6 Nation’s Borders Ride


March 2017 – The month that I’ve written my own riding story, traveled 8033 KMs on my SYM 171CC scooter to cover 6 Nation’s Borders remarkable ride from Malaysia, Thailand, Myanmar, Laos, China and Cambodia. The initial plan was to cover 7 Nation’s but due to the time that I’ve lost accessing Laos, I had to skip Vietnam. Below is my ride report that you can read.

Travel Log

Day 01 – Kuala Lumpur – Surat Thani | 850 KM

Started of at 04:00 (MYT) and reached the first border, Bukit Kayu Hitam at 10:00. Easy process here, stamped my passport, obtained temporary import permit for my motorcycle and continued riding to Surat Thani which I reached about 16:30. I stayed at Room at Surat, more like an apartment with basic facilities but it was in city center.

Accommodation in Surat Thani: Room at Surat | RM 65.00/Night
Day 1 fuel cost: RM95 (It’s about RM 3.50 for RON 95 petrol in Thai)
Foods & Drinks: RM 30

Day 02 – Surat Thani – Bangkok | 688 KM

Started off at 06:00 (Thai Time) and reached Bangkok at 17:00 after squeezing into traffic. I stayed at Siam Privi Residence, an apartment with big room, with guarded parking space. It’s about 7KM to Sukhumvit / City Center.

Accommodation in Bangkok: Siam Privi Residence | RM 35/Night
Day 2 fuel cost: RM 85
Foods & Drinks: RM 30

Day 03 – Bangkok – Phitsanulok – Blue Lake – Chiang Rai | 836 KM

Started off at 06:30 and did a quick stop at Phitsanulok to see what’s interesting but nothing much here to be honest and continued riding to blue lake Lompukiew. Picture below taken along route# 11 near Uttaradit.

Arrived at the blue lake Lompukiew, the roads here are better off with a dual purpose motorcycle as I was struggling to keep my balance to reach this lake. Check out the video below:

(Blue Lake) Lake Lompukiew is in Tham Pha Tai National Park off Highway 1 near Ngao. After Lampang & Phrae Joint road. GPS: N18 45.872 E99 52.405

After the blue lake, I continued riding to Chiang Rai and enjoyed some good corners along the way.

I arrived at Chiang Rai at 17:30 and took a picture at the famous Wat Rong Khun, perhaps better known to foreigners as the White Temple. I stayed at Cordelia Chiang Rai which has good parking space and it is about 3KM to the clock tower / city center.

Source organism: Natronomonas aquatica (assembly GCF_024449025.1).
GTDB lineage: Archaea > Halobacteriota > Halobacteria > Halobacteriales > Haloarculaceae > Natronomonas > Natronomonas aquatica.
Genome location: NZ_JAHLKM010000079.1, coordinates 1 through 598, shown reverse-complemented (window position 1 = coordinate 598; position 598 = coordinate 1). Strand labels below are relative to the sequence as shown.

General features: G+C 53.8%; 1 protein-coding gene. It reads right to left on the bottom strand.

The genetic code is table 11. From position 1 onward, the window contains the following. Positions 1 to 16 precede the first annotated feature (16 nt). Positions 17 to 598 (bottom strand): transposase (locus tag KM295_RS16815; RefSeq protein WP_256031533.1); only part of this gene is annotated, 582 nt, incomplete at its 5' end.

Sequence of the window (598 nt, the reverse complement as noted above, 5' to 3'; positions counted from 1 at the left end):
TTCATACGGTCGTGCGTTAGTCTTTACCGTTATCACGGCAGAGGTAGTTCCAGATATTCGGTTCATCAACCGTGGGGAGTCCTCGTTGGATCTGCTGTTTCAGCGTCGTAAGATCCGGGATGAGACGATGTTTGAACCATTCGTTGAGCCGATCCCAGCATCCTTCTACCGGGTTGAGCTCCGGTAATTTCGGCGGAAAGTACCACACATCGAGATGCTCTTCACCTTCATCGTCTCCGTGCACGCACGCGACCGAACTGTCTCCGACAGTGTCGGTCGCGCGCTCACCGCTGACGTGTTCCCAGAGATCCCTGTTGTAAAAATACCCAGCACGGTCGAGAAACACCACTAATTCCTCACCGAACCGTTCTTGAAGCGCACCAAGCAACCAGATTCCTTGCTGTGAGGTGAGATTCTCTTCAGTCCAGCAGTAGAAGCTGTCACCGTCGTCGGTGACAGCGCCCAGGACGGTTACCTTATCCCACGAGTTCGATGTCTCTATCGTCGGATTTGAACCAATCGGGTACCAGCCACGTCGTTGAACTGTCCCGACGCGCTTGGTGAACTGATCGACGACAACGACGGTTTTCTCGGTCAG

6 Nation's Borders Ride

Accommodation in Chiang Rai: Cordelia Chiang Rai | RM 65/Night
Day 3 fuel cost: RM110
Foods & Drinks: RM 30

Day 04 – Chiang Rai – Tachileik – Golden Triangle – Chiang Khong – Loei | 811 KM

06:00, I started off my journey to Mae Sai – Tachileik (Myanmar Border) and had my breakfast here.

Soon after my breakfast, I rode to Golden Triangle where the landscape is hilly, divided by the Ruak River that flows into the Mekong (Mae Khong) River. These rivers form a natural boundary between the three countries Laos (to the east of the Mekong), Myanmar (to the north of the Ruak), and Thailand (to the west of the Mae Khong) where I was standing.

I then continued my journey towards Laos border but the roads are not in good condition. I had to reduce the tires pressure to 28 PSI so that the vibration on my scooter’s coverset can be reduced and I can have better control. I carry along air pump, so loading up air at anytime wasn’t a problem.

At 10:00, I’ve arrived at the Thai-Laos border in Chiang Khong and it was the most disappointing day. I was denied entry into north of Laos at this border. It seems, from March 2017, they seem to have dusted off the old rule book & no motorbikes less than 250cc can cross the border. I’ve tried negotiating and also offered money but no luck. I almost decided to go back 2500KMs back to Malaysia but after a long thought, I said to myself, lets try to access Laos once again via its southern border in Vientiane.

After wasted my time at the border for almost 2 hours, I then continued riding with all types of mixed feeling, tired body but my mind is not giving up and reached Loei at 22:30 local time after 15 hours being on road. Honestly, I don’t like to ride at night but I don’t have the choice as I need to catch up on the time that I’ve lost accessing Laos on its northern side.

Since this was unexpected, I didn’t had booking for hotel in Loei and decided to stay at one of the hotel that I found. Sorry, I can’t remember the hotel name and it was a long day for me.

Accommodation in Loei: Unknown Hotel | RM 55/Night.
Day 4 fuel cost: RM 120
Foods & Drinks: RM 30

Day 05 – Loei – Viantiane – Luang Prabang | 592 KM

Today, I started my day at 05:00, felt demotivated as I am unsure if I will get access into Laos but told myself, you got to try, you will never know. So I continued my ride and reached at Thai-Lao Friendship Bridge 1 which is at Nong Khai / Vientiane border.